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Tokyo German Village - Winter Illumination - Bumble Bee Mum

I have been to several illumination events in central Tokyo, but after visiting the likes of Kobe Luminarie (which was one of the first illuminaton event I visited in Japan – clearly I set the bar too high with that as my first), the ones in central Tokyo have been somewhat underwhelming.

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Finally in our Japan trip last December, when we decided to rent a car for the entire trip, I made sure to include the illumination at Tokyo German Village in our itinerary.

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Logically, illumination events should be visited when it’s dark.  The darker the better.  But when it comes to events in Japan, I suggest you arrive earlier.  We arrived at Tokyo German Village at about 4pm and the sun was just setting.  But already, a crowd had gathered at the vantage point waiting for the lights to come on.  So do come early to beat the crowd, especially if you are driving. Once the parking spaces near the event are filled, you may end up being redirected to a parking lot much further down the road.  And don’t even get me started on traffic jams like what we experience when visiting the illumination at Nabana No Sato.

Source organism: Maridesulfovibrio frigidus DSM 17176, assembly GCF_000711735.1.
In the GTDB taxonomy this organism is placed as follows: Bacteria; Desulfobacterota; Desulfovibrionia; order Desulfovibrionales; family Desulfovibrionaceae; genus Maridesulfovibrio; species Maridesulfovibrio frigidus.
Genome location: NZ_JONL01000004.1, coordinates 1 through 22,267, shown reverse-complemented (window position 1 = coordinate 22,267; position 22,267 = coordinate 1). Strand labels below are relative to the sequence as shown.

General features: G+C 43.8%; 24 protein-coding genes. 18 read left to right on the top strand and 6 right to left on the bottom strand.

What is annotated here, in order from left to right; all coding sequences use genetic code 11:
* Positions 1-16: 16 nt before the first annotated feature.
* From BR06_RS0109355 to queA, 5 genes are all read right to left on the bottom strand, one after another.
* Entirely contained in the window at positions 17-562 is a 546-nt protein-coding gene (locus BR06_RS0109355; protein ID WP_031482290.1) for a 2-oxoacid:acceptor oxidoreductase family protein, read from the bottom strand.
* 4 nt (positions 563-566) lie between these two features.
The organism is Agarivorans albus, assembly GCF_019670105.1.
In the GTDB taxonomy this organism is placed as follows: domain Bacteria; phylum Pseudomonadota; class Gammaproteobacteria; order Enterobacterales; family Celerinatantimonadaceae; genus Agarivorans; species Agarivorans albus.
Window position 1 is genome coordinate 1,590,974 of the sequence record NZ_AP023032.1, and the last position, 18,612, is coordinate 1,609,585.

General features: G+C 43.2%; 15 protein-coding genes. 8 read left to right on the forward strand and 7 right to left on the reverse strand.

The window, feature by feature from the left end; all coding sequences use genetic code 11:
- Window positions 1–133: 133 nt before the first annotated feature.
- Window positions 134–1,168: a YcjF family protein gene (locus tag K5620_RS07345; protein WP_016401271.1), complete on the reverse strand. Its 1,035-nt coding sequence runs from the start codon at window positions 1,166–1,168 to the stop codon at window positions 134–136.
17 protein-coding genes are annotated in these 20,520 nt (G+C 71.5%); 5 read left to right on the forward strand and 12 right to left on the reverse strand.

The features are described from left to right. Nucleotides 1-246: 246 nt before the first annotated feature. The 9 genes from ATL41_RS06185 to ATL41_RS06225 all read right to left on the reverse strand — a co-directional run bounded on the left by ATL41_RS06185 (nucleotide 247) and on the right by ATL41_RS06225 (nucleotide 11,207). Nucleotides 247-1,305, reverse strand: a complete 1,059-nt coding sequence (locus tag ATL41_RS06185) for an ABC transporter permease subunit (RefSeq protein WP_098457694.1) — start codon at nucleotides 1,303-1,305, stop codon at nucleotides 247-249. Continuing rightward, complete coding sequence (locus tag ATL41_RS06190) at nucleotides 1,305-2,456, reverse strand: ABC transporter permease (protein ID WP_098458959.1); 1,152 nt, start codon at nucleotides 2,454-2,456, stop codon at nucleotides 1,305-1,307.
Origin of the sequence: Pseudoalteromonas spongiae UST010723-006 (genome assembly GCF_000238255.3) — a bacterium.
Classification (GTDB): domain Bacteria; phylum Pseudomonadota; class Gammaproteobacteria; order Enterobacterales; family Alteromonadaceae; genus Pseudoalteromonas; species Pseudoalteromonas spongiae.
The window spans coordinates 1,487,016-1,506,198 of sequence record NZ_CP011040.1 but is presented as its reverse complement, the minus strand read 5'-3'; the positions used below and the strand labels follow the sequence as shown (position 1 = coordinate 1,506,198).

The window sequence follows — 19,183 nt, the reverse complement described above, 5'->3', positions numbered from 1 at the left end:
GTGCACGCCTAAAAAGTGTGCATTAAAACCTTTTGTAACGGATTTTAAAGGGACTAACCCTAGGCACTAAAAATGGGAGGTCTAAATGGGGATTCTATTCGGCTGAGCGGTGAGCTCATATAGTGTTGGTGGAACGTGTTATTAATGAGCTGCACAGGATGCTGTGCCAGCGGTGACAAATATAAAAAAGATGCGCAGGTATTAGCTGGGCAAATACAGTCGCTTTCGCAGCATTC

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Now, here’s another tip for you when visiting illumination events.  Try to be there BEFORE the lights come on.  Because at the very moment they switch on the lights, there will be “Ooooos” and “Ahhhhs” echoing through the crowd – which I always find very amusing.  And we’ll join in and “Oooo” and “Ahhhh” along.  It adds to the fun!

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Unfortunately Tokyo German Village doesn’t publicise an exact timing at which they will turn on the lights, which makes it a bit hard to plan.  On their website, it only says that the lights will come on when the sun sets.